Sunday, January 9, 2011


I'm not near a TV and haven't been since yesterday, so I've been getting the news from the internet. But this whole tragedy in Arizona is bringing up deep emotional memories of what they call "the 'sixties"—meaning the late 1960s early 1970s—when this country seemed to be breeding violence and assassinations.

I was a so-called "revolutionary" (according to some news reports, my term was "radical activist") taking part in all kinds of demonstrations and actions, as well as making speeches and writing articles and columns, and even running for office (on the Peace and Freedom Party ticket).

A lot of my anger was against the racists still promulgating their hatred and violence toward anyone challenging their domination, mostly in the South, and toward our government and its representatives, like LBJ after he got us mired in Viet Nam, and especially Nixon and his Republican minions who made that situation worse and created the whole atmosphere of "enemies" lists where only those who supported his policies were "true Americans" and those who didn't were "traitors" (I had seen the same thing as a kid during the McCarthy era).

The deaths in the Civil Rights struggles here and in the war in Viet Nam, including of people I knew, the assassinations of Martin Luther King and Robert Kennedy, the refusal for a long time of the conservative media to cover any anti-war activities any way other than sensationally, all further fueled my activism.

But when those students were murdered by National Guardsmen and police at Kent State and Jackson State et. al. I wrote articles and columns in leftist papers saying that some rhetoric from the left, that I may not have used but I did show support for (i.e. from The Panthers, The Weathermen, etc.), had contributed to the atmosphere that made those deaths possible.

Even if it's clear that almost every time these tragedies happen it is someone on the left or the center who is the victim and someone on the right—usually a pawn of more powerful figures and organizations—who is the one responsible.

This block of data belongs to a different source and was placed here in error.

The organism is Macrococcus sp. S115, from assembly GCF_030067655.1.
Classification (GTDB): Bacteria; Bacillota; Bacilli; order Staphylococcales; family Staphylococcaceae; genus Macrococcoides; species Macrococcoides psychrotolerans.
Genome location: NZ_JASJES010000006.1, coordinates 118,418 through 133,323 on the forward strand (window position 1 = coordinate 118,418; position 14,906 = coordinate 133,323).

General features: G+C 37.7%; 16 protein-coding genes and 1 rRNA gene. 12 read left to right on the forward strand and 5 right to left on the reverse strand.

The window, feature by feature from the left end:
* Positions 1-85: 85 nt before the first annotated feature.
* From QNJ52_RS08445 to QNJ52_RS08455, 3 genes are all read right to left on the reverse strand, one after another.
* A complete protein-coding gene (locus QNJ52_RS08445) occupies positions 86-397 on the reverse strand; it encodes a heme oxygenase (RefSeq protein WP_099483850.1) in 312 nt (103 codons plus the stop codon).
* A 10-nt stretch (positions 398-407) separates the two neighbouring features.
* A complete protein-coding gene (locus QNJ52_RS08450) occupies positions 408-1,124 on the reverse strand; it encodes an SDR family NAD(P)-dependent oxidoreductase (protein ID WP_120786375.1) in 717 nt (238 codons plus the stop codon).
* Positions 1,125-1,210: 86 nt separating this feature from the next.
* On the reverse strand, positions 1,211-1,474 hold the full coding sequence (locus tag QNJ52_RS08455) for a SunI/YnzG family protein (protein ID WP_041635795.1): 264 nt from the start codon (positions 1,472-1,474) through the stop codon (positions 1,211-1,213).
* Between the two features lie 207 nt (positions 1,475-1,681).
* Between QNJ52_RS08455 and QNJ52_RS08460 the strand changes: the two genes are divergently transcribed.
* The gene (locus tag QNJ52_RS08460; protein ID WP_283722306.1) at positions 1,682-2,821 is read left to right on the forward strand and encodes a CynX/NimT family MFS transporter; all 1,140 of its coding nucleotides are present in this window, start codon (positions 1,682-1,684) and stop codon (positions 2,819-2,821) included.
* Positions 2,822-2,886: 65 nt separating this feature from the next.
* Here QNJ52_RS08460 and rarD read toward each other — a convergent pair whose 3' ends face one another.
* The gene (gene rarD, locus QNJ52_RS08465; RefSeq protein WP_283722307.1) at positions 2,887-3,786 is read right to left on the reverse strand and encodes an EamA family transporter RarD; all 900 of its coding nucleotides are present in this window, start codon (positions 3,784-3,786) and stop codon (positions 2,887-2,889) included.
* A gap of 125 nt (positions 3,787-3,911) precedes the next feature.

It is difficult not to rage against the rightwing leaders and spokespeople and media stars who act as if their provocative statements conflating anything other than their positions with treason or lack of patriotism or contributing to the demise of "real America" and our personal freedom—including Glen Beck's pernicious lectures about how Obama and his fellow Democrats intend to subvert the dollar as our national currency and are actually aiming to destroy this country, and others like him from Limbaugh to Bachman and Palin et. al.—and always exempt themselves from any blame for the continuing string of violent attacks on government officials and offices.

In every instance—from the guy who killed that guard at the Holocaust museum in DC to the guy (they all seem to be guys for now, while the women, Palin et. al., seem satisfied to just provoke this behavior) who shot those cops because he believed Obama and the Dems were coming to take his weapons away to this latest cretin and his possible accomplice—there have been no apologies from those on the right who provoke this kind of behavior by telling their fans to "lock and load" and use gun site images to mark the Democrats they want to see defeated (both of which Palin did) or declaim that the simple two party politics that has been going on in this country for decades and basically centuries will somehow lead to concentration camps for rightwing white "Americans" etc. if one party, the Democrats, are allowed to hold offices they have been voted into!

It is clear that there is little or no remorse from many of these people—no matter how many messages of condolence they send—because they don't change their message or their behavior. They should be held accountable. And so should their corporate sponsors.   

1 comment:

JIm said...
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